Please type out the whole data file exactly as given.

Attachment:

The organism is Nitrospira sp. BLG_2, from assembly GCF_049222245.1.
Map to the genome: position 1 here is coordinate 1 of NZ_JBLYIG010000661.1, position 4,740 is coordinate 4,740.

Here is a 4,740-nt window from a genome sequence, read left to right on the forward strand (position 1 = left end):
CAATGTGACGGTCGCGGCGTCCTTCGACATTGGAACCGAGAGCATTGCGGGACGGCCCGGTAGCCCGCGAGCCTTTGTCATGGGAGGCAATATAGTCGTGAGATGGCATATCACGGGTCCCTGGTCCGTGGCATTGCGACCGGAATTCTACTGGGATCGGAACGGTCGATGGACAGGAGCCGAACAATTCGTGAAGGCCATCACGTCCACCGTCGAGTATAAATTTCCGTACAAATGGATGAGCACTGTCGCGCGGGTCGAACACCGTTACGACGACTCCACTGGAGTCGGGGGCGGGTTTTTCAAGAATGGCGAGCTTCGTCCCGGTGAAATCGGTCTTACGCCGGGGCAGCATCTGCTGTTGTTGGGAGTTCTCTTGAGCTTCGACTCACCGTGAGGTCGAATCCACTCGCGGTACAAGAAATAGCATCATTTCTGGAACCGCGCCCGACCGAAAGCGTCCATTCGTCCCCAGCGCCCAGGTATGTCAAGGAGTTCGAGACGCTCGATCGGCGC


The organism is Nitrospira sp. BLG_2, from assembly GCF_049222245.1.
Map to the genome: position 1 here is coordinate 1 of NZ_JBLYIG010000661.1, position 4,740 is coordinate 4,740.

Here is a 4,740-nt window from a genome sequence, read left to right on the forward strand (position 1 = left end):
CAATGTGACGGTCGCGGCGTCCTTCGACATTGGAACCGAGAGCATTGCGGGACGGCCCGGTAGCCCGCGAGCCTTTGTCATGGGAGGCAATATAGTCGTGAGATGGCATATCACGGGTCCCTGGTCCGTGGCATTGCGACCGGAATTCTACTGGGATCGGAACGGTCGATGGACAGGAGCCGAACAATTCGTGAAGGCCATCACGTCCACCGTCGAGTATAAATTTCCGTACAAATGGATGAGCACTGTCGCGCGGGTCGAACACCGTTACGACGACTCCACTGGAGTCGGGGGCGGGTTTTTCAAGAATGGCGAGCTTCGTCCCGGTGAAATCGGTCTTACGCCGGGGCAGCATCTGCTGTTGTTGGGAGTTCTCTTGAGCTTCGACTCACCGTGAGGTCGAATCCACTCGCGGTACAAGAAATAGCATCATTTCTGGAACCGCGCCCGACCGAAAGCGTCCATTCGTCCCCAGCGCCCAGGTATGTCAAGGAGTTCGAGACGCTCGATCGGCGC